Unfortunately, the good conditions would not last. On June 17, Werner and Cox returned to find that rain in the area had affected much of the river dominated passages. Visibility was back down to below 5 ft. The team proceeded to continue exploration in the spring tunnel found the prior week. With flow still raging, they managed to add 500 ft of line before encountering a tight restriction. They then proceeded to the far northern reach of the run following a short lunch and connected another four sinkholes in a stretch of the river that was dominated by clear spring flow.

The following weekend, on June 25, 2006, Werner and Pina Porceddu laid approximately 600 ft of line connecting another two sinks and cleaned up some survey left from the previous weekend. On July 1 and 2, 2006, the team of Werner, Porceddu and John Rose laid over 1200 ft of line connecting another four sinkholes near the northern edge of the property. Conditions had improved to nearly 20 ft of visibility, but a sticking compass slowed the survey. The long weekend provided an opportunity to obtain water samples for analysis and resurvey some stretches of line, this time with a new compass.

On July 8, 2006, Werner and Porceddu connected another two sinks, putting in over 700 ft of line. They were joined on June 9, 2006 by Derek Bennett. The three-person team laid an additional 750 ft of line and connected another two sinks. They team took time to resurvey a few exploration lines and search for leads in a newly discovered spring tunnel. Bennett joked to Werner following the dive, “The visibility was much less than 15 ft, you said the visibility was good, but you sure have a way of sniffing out where the passage was headed.” Everyone laughed as Werner replied, “15 feet is good visibility here!”

On July 15, 2006, the team of Werner and Rose entered the blackest sinks at the northern end of the property. An attempt was made to connect to the St. Marks Sink as an extended period of drought had allowed water levels to drop and flow from the river to diminish significantly. Werner tied in on a cypress knee, and with less than 3 ft of visibility, laid 250 ft of line emerging at the St. Marks Sink. Rose surveyed behind him, both surfacing in the some of the most polluted waters the two veterans had ever seen. Both were careful to avoid the fishing line, floating garbage and multitude of snakes.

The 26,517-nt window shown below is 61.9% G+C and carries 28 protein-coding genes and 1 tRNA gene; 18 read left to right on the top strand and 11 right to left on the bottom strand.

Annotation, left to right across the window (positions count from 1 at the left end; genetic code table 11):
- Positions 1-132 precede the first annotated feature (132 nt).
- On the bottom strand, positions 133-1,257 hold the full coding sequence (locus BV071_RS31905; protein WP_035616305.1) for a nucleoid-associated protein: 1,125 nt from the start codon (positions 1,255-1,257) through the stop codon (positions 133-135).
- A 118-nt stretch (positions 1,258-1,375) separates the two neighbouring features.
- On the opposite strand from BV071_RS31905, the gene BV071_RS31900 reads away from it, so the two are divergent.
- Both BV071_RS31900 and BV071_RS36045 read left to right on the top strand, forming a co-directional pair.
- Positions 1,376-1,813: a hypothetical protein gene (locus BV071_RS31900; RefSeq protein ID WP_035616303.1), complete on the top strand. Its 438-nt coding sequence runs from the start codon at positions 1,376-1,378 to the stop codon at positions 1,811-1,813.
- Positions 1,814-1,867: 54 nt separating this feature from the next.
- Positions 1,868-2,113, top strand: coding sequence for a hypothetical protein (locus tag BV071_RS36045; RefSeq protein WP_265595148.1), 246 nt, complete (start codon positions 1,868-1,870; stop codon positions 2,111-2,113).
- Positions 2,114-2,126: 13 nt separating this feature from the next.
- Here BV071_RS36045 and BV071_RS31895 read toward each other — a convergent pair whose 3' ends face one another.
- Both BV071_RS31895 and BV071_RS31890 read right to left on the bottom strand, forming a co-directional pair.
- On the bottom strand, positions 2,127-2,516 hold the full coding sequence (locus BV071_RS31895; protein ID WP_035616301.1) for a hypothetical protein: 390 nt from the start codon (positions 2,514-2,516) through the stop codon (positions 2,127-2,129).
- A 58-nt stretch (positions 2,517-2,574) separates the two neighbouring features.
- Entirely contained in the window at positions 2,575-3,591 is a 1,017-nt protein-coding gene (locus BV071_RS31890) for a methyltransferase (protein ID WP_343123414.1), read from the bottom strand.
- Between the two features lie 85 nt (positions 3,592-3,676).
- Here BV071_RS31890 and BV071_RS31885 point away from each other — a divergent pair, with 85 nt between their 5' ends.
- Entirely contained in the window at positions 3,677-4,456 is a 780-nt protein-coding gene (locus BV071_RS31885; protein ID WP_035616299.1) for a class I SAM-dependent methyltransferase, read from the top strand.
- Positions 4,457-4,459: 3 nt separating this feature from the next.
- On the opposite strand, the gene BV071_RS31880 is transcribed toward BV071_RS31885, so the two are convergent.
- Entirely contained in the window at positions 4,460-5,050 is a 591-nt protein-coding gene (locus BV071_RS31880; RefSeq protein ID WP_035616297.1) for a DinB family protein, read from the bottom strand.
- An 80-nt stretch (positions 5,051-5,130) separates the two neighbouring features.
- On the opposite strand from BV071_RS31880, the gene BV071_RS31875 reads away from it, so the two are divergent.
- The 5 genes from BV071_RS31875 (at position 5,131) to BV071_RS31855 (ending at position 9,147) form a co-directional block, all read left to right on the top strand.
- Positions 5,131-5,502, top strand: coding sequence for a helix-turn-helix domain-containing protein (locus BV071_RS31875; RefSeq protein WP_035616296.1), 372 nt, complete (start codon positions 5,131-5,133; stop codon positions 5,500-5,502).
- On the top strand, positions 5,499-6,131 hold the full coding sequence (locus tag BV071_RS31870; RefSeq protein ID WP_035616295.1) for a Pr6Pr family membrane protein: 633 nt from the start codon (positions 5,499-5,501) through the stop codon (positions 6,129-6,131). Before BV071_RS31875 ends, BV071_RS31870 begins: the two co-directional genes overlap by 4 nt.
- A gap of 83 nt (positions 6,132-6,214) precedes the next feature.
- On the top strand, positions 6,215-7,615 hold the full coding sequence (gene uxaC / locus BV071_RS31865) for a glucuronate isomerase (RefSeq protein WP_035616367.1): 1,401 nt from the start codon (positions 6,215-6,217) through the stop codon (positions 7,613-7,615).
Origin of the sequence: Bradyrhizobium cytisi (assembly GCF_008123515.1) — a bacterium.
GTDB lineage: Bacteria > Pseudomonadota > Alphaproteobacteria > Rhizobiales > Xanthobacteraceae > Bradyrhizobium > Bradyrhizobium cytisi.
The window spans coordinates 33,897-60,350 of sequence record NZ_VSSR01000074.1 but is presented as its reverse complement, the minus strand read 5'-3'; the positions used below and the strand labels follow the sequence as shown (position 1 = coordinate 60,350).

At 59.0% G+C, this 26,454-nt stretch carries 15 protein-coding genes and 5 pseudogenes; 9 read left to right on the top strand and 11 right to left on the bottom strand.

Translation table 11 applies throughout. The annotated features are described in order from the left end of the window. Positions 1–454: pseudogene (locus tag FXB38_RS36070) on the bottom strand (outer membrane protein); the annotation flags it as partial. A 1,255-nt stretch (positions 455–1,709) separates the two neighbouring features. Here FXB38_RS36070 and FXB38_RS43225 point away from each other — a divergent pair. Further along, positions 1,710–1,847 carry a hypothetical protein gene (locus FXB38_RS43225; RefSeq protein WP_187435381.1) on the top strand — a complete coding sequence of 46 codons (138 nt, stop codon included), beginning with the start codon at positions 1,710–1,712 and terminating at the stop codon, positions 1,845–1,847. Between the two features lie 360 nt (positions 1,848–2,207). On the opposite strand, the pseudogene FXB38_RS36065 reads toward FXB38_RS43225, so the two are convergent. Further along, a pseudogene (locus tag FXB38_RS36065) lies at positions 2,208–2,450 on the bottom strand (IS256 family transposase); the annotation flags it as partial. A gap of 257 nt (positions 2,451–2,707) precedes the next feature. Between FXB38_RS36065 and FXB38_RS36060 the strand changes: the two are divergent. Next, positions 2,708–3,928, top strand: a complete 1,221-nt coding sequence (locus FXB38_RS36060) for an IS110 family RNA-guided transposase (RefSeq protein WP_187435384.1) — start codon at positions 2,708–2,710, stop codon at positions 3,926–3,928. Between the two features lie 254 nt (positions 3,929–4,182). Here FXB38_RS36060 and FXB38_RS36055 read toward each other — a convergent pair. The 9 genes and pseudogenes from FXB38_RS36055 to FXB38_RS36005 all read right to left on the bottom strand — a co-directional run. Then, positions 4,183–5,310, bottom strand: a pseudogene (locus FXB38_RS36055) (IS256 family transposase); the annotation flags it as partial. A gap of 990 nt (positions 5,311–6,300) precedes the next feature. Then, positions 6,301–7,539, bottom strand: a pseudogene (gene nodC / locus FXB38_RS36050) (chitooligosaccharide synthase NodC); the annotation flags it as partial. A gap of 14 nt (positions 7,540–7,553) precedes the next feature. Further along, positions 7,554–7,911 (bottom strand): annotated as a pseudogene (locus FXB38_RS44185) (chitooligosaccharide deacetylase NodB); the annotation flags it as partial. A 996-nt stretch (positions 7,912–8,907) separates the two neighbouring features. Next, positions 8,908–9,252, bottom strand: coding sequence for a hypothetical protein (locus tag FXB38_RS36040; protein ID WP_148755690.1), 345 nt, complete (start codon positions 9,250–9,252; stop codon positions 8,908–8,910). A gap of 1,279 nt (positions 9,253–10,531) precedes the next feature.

Following a short surface interval, the team started into the other black sink. As they entered, Werner stayed on the left side, knowing that the right side of the passage will likely lead to the St. Marks Sink again. Instead of being very dark, the left side of the passage had visibility topping out at over 30-40 ft, the best seen thus far during the entire exploration. After some route finding in a few large rooms, Werner came across a massive 25 ft x 25 ft going tunnel headed north. Followed by Rose surveying, the team dumped 700 ft of line on a single stage at an average depth of 110 ft, calling the dive on gas. They were joined by Derek Bennett on July 16, 2006. Derek shot video on the dive as the team laid an additional 1200 ft of line. The northwestward trending tunnel was wide open at the end of the line, with a size of approximately 15 ft high and 30 ft wide and phreatic in cross-section.

In eight limited outings and while working in severely limited visibility for the majority of the dives, the WKPP explored more than two miles of new cave passage and connected more than 13 surface sinkholes and springs. The large passage headed north from the area holds the potential for extended exploration and mapping.